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May-17-2018 00:50printcommentsVideo

Medical Racism Feared Behind Diagnosis Negligence

Mr. Coleman was diagnosed with Diabetes and liver failure in 2010, but deprived of that information for four and a half years.

William Coleman
William Coleman, looking for justice.
Photo by Dexter Phoenix,

(SALEM, Ore.) - It is a massive problem nationwide. Results from tests and lab work performed by doctors in medical facilities, often revealing dangerous, even deadly illness and disease, are not shared with the patient.

William Coleman

Add to that, the established problems and patterns regarding medical racism in the US, and you find a serious issue that leads to premature death and unwarranted, preventable suffering, particularly for people of color.

African-Americans receive a lower degree of care in America, according to researchers at Johns Hopkins Medical Center School of Medicine.

One Salem, Oregon man who won't disagree with that finding is William Coleman, a former prison guard and Whistleblower, who was diagnosed with both diabetes and liver failure in early 2010, only to spend the next four and a half years in the dark, totally unaware of the serious diagnosis which doctors at Salem Hospital neglected to share with him.

In July, 2014, a doctor at Salem Hospital's emergency room asked Mr. Coleman how he was treating his diabetes. Mr. Coleman says he told the doctor that he must have him mixed up with another patient, but the doctor assured him that he had been suffering with diabetes for several years, according to his medical charts.

In fact William Coleman had a blood glucose level of nearly 400, and other tests indicated that his blood sugar levels were three times the acceptable level. Along with this, he learned that he was suffering from liver failure. During the four and a half years he was untreated for this ailments, Mr. Coleman's health deteriorated.

Diagnosed only with heart failure in 2010, William Coleman, who is 51, had all sorts of additional health problems for the next four and a half years. He lived completely in the dark about his condition, having faith that any serious medical problems doctors at Salem Hospital had noted, would have been brought to his attention.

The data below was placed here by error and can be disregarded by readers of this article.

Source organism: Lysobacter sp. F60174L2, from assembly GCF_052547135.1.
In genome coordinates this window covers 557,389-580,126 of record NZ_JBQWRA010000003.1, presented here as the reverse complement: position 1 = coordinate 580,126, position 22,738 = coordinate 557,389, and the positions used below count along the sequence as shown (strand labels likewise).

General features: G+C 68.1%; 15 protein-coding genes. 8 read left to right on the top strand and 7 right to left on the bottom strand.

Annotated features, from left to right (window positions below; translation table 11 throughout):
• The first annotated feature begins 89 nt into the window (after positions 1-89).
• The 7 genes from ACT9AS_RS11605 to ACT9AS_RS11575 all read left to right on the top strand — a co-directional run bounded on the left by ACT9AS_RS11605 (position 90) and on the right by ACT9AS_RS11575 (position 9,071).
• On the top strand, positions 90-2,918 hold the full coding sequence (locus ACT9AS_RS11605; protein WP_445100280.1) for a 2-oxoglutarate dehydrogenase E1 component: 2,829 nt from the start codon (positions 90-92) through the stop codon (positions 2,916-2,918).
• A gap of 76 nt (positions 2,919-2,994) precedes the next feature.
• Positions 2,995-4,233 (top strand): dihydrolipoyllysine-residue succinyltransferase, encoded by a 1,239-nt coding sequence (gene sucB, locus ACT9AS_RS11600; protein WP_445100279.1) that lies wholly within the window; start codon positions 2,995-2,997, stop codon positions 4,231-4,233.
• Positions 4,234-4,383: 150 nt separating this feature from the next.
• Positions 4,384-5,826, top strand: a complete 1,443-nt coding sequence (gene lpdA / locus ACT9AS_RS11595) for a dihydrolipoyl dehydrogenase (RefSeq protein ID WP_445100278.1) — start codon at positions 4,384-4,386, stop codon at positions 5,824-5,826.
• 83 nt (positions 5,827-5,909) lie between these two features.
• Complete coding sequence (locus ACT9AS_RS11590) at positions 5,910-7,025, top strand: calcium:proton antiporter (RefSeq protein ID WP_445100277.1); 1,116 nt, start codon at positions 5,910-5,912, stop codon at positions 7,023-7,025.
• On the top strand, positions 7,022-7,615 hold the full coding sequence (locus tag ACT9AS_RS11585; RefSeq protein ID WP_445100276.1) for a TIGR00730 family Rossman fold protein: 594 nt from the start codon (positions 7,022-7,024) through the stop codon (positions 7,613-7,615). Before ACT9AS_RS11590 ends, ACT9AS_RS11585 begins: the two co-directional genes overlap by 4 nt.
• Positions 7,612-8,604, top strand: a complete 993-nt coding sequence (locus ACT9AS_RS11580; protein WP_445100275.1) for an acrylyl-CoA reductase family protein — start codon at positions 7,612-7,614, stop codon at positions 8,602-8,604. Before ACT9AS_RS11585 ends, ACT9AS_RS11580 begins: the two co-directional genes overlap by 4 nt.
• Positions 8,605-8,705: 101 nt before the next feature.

Spiraling downward health-wise, in intense pain and always short of breath, he questioned why his 80-year old neighbors, who also had heart failure, seemed spry in comparison. All along, during the four and a half year period, his condition worsened. Due to the untreated diabetes, he was retaining massive amounts of water.

40 pounds of water were drained from his body late in 2014 at Salem Hospital, and 64 pounds were drained during an emergency visit to Oregon Health Sciences University (OHSU) a few weeks later. The water retention caused Mr. Coleman to suffer edema, and at one point his legs were as hard as wood. He had to sit up on his couch to sleep and rarely got 20 uninterrupted minutes.

When Mr. Coleman discovered that he had not been informed of his diagnosis, he brought the matter to the attention of the Oregon Medical Board, which did not launch an adequate investigation or pursue the matter whatsoever.

The next thing that happened, was Mr. Coleman's healthcare provider, Salem Clinic P.C., sending a letter to Mr. Coleman asking him to "immediately" seek the care of other providers, banning him from visiting any of the Salem Clinic facilities.

After that, the head of a Diabetes support group sent Mr. Coleman a letter advising that after looking into his case, there was nothing they could do for him.